Aside from that, there are still some of the other elements don’t work all that well. There’s a character in this played by Rotimi Paul who is clearly mentally disturbed and the movie does a great job of portraying him as being shamelessly used by the corrupt system that never tried to help him and is now a convenient blunt instrument to attack his own community so that said system can be rid of “undesirables” while blaming it on them as well (i.e. black on black crime). It’s an idea that works pretty well but where it starts to falter is when the movie ALSO wants him to be a scary villain in the picture which feels a bit tone oblivious. You don’t have to be mentally ill or a drug addict (this dude seems to be both) to be a ruthless killer and these things are already conflated too often which you’d think a movie that’s trying to be THIS aware of problems created by the upper class would try to avoid, but this is where having such a strong political stance can uncomfortably butt up against the thriller elements from the previous films. There are other moments and small plot points here and there that don’t quite gel together (*cough* murderous prostitutes *cough* Marisa Tomei *cough*), but for the most part I think the ways that this movie succeeds in even TRYING to address these issues are far more important than the moments it fails to truly grasp the best way of CONVEYING that message due to the widening divide between what people WANT to see in a Purge movie and what they NEED to see in one.
Now don’t go thinking that this is ALL about the heavy subject matter because while the action is no longer the centerpiece, they still manage to do some interesting things with it this time around. Whether or not you feel the violence is excessive in the second half, it is worth pointing out that they do a great job of scaling it back to make it FEEL like the first Purge without losing all of the stylistic flair that made this franchise what it is. There aren’t as many masked fools with elaborate weaponry and traps this time around, but in doing so it manages to make the violence more brutal than ever; seeing the first tentative steps of a society on the brink of falling into their own worst habits and the messy ways that they go about it. It’s still a brilliant conceit to wrap a thriller around as we get the scenes of our heroes peeking behind corners and dashing from one end of the street to the other while hoping they don’t run into someone looking to stab them in the face. Sadly it all feels a BIT perfunctory here as the shift in focus means these scenes don’t get the time or attention then need to match Anarchy or Election Year (neither do the secondary characters in the group like Luna Lauren Velez and Chyna Layne), but it’s still a heck of a lot more engaging than half the stuff that Blumhouse puts out every year, and they make up for it with a fantastic finale in an apartment building that’s almost like an updated version of the ending of 28 Days Later. If you’re coming into this just for the action and not for the brilliantly layered messages that the series have always been a hallmark of the sequels then you might be leaving this one disappointed; but like I said, this is the Purge movie we need right now and I’d wager you’ll still get something out of it if you listen to what it’s saying.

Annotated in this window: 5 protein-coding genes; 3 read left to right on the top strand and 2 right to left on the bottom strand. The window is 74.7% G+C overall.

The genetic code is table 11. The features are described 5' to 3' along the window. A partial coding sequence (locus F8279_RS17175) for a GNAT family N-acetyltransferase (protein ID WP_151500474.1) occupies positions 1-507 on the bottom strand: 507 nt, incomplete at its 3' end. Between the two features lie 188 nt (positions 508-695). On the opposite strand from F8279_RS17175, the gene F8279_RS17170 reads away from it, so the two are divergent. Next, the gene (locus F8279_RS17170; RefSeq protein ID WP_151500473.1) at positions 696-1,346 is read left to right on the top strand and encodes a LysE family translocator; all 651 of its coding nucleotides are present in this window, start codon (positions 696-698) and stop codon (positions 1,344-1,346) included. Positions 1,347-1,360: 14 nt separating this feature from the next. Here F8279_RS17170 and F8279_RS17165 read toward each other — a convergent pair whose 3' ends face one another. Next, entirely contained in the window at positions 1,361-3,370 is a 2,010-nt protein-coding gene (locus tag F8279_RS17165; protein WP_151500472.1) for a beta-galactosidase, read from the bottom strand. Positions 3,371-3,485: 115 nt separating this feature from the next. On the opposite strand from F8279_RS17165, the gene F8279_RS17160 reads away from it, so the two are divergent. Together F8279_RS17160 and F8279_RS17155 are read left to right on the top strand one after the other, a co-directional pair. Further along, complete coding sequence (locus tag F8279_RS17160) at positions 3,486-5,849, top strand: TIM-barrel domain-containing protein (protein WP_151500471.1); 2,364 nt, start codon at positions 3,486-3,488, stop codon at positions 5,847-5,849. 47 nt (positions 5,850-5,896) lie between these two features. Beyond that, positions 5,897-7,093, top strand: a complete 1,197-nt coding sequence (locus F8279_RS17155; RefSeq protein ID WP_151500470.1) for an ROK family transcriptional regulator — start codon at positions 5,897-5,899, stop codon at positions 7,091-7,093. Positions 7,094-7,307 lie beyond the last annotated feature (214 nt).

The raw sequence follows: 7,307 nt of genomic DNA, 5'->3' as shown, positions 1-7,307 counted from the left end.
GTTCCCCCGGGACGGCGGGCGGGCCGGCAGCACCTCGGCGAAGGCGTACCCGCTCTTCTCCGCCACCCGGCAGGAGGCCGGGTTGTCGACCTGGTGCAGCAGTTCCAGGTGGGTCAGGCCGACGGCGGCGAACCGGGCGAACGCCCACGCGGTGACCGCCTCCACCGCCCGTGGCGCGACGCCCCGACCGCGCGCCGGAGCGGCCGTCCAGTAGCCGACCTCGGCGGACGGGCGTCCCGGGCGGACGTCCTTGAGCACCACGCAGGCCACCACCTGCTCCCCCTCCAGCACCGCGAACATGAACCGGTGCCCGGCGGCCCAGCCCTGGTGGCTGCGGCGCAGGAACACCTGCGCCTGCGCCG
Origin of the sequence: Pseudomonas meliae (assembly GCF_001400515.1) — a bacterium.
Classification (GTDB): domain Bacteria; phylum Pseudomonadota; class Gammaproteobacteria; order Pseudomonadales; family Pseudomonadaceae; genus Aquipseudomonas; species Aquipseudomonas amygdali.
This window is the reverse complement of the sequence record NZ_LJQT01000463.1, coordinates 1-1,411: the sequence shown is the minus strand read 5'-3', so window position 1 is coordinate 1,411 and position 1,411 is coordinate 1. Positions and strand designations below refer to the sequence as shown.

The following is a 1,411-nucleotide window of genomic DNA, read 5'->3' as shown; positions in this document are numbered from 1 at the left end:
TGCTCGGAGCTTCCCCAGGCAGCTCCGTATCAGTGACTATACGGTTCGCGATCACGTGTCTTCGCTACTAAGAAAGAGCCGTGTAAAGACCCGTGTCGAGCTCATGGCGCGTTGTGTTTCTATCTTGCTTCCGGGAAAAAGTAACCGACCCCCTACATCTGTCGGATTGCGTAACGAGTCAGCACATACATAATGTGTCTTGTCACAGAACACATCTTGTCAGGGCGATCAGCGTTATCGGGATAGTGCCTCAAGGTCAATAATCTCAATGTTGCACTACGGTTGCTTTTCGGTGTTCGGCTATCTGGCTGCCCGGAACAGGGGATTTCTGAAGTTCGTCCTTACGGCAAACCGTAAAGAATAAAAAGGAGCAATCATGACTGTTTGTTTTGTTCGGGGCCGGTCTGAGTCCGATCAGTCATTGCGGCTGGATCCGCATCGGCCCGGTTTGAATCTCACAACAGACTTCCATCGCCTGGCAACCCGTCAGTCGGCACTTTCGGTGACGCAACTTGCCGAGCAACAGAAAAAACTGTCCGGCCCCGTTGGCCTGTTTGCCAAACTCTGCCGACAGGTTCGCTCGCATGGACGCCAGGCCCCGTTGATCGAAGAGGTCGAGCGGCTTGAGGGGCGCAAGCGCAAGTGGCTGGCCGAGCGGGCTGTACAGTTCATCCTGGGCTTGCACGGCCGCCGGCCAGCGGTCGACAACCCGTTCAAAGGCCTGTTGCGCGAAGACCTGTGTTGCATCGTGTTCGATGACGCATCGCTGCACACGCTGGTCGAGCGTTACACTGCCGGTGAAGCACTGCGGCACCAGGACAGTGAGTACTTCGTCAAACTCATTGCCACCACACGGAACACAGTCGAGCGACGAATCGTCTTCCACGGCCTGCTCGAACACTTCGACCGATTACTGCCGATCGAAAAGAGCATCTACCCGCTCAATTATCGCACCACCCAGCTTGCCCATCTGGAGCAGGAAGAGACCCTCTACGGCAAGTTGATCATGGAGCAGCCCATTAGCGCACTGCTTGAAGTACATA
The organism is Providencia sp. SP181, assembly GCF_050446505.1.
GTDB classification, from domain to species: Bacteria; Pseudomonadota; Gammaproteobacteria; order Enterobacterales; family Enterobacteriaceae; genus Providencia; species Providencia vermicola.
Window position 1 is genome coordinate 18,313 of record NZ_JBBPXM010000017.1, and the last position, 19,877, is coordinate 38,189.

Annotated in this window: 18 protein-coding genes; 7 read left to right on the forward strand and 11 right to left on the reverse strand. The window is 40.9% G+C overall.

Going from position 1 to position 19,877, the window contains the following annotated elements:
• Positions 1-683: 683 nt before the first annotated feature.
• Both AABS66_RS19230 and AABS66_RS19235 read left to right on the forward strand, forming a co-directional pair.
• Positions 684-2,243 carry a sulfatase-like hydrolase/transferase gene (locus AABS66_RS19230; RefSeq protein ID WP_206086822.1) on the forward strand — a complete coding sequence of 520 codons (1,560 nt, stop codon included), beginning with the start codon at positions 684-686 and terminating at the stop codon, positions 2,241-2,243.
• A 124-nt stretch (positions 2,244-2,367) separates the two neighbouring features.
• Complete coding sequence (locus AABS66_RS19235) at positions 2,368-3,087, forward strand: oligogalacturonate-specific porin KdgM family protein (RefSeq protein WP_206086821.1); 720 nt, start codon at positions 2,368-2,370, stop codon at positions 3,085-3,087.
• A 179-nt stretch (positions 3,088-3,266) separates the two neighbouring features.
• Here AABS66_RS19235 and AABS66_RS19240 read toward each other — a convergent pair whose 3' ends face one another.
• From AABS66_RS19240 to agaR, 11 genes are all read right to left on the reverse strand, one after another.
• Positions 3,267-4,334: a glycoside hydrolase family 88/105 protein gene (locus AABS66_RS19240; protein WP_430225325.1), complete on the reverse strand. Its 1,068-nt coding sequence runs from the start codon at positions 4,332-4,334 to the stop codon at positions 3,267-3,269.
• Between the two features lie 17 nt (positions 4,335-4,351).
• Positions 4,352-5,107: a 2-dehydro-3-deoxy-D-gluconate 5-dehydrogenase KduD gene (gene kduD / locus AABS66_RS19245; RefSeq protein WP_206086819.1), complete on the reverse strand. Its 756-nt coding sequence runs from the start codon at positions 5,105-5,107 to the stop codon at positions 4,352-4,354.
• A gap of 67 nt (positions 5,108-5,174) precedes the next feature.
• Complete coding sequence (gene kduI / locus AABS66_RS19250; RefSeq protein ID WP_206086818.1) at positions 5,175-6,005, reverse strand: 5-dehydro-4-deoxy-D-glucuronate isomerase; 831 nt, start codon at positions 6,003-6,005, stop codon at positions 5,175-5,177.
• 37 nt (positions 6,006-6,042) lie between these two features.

This isn’t as fun as the previous films, but in a way it might just be the best one. I’m still on the fence on that though as I’d like to see how others react to the imagery on screen and whether the message in this is legitimately inspiring or just another attempt from Hollywood to co-opt social movements (it’s STILL a mainstream feature released with the intention of making money), but almost no movie with the intent of getting in front of this many people can separate itself from the capitalistic nature of the industry and I think the effort is more than admirable given the political climate and the dire stakes that every single day seems to bring. It’s absolutely worth seeing in the theaters, though keep in mind that this is a much bleaker movie and there are lots of people who prefer to see stuff like this in the privacy of their own home rather than out in the world and with a crowd, and I’d be a bit hesitant to recommend it if you fall into that camp. It might not surpass the third film as far as ENJOYABLE movies about fighting the power, but it has the most bitter and damning story to tell which alone elevates it above most films in the genre. Maybe it doesn’t quite reach the levels of depth and nuance as say Get Out, but even being in the ballpark of that is still quite an accomplishment; especially for a series that could have gone the easy route and turned this into one big blood sport. Nah, we’ll have to wait for the TV series to get that!